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Crop progress report: Missouri farmer works for warmer seedbed

Agriculture.com Staff 04/19/2006 @ 10:39am

On Monday, April 17, a day when corn planting seemed stalled along Interstate 35 in southern Iowa and northern Missouri, Doug Doughty and his nephew, Kellin Ferguson, were planting corn at a good pace in Livingston County, Missouri, about an hour northeast of Kansas City.

Doughty gave some credit for the good soil conditions to a tillage tool he was using, a Phillips Rotary Harrow, an implement that scratches the top inch or less of the soil, warming it and evening the seedbed.

"It redistributes the residue, scatters it around and keeps it on top. It doesn't change the soil structure like a field cultivator. It warms the soil three or four degrees and helps with seed germination," Doughty said.

Doughty was running the machine at 8 to 9 mph with a smaller tractor. "The 30-footer only takes a 100-horsepower tractor, so you don't burn as much fuel with it," he says.

The harrow has become popular with no-tillers and farmers using other conservation tillage in this part of the state, Doughty said.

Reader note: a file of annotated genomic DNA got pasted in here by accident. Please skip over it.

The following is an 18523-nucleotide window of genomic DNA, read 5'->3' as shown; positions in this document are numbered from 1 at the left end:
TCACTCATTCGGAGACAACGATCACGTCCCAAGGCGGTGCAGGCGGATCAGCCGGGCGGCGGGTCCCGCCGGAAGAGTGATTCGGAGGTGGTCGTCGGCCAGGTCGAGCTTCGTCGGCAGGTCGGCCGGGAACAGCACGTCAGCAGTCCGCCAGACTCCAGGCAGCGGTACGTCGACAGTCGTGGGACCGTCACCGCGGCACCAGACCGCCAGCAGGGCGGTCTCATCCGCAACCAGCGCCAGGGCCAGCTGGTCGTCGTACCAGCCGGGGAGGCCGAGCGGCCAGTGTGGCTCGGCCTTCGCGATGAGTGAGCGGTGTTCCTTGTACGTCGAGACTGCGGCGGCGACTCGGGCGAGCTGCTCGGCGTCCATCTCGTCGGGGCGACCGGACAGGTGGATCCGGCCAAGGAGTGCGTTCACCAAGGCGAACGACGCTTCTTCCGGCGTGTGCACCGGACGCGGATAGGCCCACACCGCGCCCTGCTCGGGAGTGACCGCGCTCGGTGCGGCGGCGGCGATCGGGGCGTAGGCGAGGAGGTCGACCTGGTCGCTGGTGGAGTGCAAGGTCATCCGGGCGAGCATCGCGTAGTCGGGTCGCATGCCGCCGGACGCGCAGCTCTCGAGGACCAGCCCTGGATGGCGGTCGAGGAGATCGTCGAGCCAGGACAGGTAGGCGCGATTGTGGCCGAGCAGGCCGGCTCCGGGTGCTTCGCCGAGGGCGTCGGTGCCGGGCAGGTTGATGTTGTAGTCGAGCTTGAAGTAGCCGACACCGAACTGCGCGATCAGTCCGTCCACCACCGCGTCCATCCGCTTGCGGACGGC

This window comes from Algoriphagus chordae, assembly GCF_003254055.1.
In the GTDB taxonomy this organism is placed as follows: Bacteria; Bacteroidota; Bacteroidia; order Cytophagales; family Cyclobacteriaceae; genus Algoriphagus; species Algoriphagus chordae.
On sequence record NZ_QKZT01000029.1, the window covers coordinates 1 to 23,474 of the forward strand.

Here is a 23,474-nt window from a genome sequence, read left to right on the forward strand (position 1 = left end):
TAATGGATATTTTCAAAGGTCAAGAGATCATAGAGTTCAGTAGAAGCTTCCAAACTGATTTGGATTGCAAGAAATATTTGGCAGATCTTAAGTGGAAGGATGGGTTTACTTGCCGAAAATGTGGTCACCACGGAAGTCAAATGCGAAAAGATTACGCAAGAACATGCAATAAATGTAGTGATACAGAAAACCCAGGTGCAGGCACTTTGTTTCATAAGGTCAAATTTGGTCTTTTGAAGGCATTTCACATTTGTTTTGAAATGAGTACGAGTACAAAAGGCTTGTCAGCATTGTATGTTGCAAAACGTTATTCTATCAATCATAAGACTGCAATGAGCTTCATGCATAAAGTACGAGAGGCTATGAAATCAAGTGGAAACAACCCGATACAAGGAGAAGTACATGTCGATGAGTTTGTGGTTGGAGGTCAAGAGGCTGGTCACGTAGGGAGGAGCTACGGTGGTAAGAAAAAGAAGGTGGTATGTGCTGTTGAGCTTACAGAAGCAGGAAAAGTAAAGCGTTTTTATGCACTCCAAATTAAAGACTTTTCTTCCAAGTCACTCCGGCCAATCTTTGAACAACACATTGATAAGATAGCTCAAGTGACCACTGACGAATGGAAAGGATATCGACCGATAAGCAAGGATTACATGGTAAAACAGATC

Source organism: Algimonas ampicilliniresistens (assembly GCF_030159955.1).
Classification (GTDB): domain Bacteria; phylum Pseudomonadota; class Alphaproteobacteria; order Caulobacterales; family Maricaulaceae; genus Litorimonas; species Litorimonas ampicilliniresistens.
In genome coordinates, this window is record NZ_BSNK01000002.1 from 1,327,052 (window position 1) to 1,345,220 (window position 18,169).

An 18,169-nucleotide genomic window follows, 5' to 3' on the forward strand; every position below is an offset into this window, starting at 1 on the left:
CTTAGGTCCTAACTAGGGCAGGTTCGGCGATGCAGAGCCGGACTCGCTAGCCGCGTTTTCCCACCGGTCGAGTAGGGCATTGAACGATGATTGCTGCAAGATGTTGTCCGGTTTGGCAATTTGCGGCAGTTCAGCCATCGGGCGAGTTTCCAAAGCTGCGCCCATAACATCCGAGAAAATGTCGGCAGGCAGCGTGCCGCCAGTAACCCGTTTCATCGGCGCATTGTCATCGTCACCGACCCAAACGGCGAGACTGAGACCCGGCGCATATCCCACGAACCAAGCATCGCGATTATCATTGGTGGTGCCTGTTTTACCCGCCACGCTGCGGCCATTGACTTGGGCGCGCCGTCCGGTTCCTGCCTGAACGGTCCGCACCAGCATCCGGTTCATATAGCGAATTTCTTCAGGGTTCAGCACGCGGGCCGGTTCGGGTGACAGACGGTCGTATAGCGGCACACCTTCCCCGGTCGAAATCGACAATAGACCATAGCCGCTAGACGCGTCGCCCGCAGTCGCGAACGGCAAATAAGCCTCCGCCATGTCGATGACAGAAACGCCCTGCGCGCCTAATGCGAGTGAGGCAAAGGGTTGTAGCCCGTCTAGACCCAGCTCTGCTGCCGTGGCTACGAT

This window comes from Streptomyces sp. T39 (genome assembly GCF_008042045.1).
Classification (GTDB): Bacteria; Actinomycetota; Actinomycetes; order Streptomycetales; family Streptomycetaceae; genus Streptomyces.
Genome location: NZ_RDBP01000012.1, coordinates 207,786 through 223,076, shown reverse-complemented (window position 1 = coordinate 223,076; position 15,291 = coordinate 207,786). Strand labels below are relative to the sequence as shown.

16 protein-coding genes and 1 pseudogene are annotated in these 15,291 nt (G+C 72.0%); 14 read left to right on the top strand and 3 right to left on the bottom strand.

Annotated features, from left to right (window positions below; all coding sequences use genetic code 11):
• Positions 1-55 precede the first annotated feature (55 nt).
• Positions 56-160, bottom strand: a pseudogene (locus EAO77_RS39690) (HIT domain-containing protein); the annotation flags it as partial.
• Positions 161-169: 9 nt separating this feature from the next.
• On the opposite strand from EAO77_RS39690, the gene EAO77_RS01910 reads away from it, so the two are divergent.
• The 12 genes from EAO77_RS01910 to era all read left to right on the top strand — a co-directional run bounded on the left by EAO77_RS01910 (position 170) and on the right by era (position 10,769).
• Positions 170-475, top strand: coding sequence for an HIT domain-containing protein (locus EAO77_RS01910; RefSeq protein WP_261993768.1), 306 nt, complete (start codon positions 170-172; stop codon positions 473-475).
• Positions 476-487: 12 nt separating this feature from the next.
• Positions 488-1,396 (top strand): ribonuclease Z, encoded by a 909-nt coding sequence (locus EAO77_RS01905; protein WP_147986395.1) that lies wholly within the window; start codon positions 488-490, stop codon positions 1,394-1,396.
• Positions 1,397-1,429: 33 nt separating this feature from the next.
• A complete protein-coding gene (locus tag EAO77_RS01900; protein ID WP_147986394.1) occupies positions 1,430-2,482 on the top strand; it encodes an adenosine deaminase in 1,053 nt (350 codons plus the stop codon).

"I think it [the harrow] makes a lot of no-tillers more comfortable with their systems, and they're still getting all the soil-saving benefits," he said.

Some growers will use the harrow following a spring disking to level the ground, Doughty said.

For soybeans, Doughty prefers to drill the seed in standing corn stalks, but has used the harrow for planting late beans in wet conditions. This year, though, his corn planting is ahead of schedule, and he expects to begin planting soybeans by the end of the month.

On Monday, April 17, a day when corn planting seemed stalled along Interstate 35 in southern Iowa and northern Missouri, Doug Doughty and his nephew, Kellin Ferguson, were planting corn at a good pace in Livingston County, Missouri, about an hour northeast of Kansas City.

Doug Doughty signed up for the High Yield Team, a group of 1,200 growers who are sharing information and learning from each other about their soybean production in a project organized by Successful Farming and Agriculture Online.

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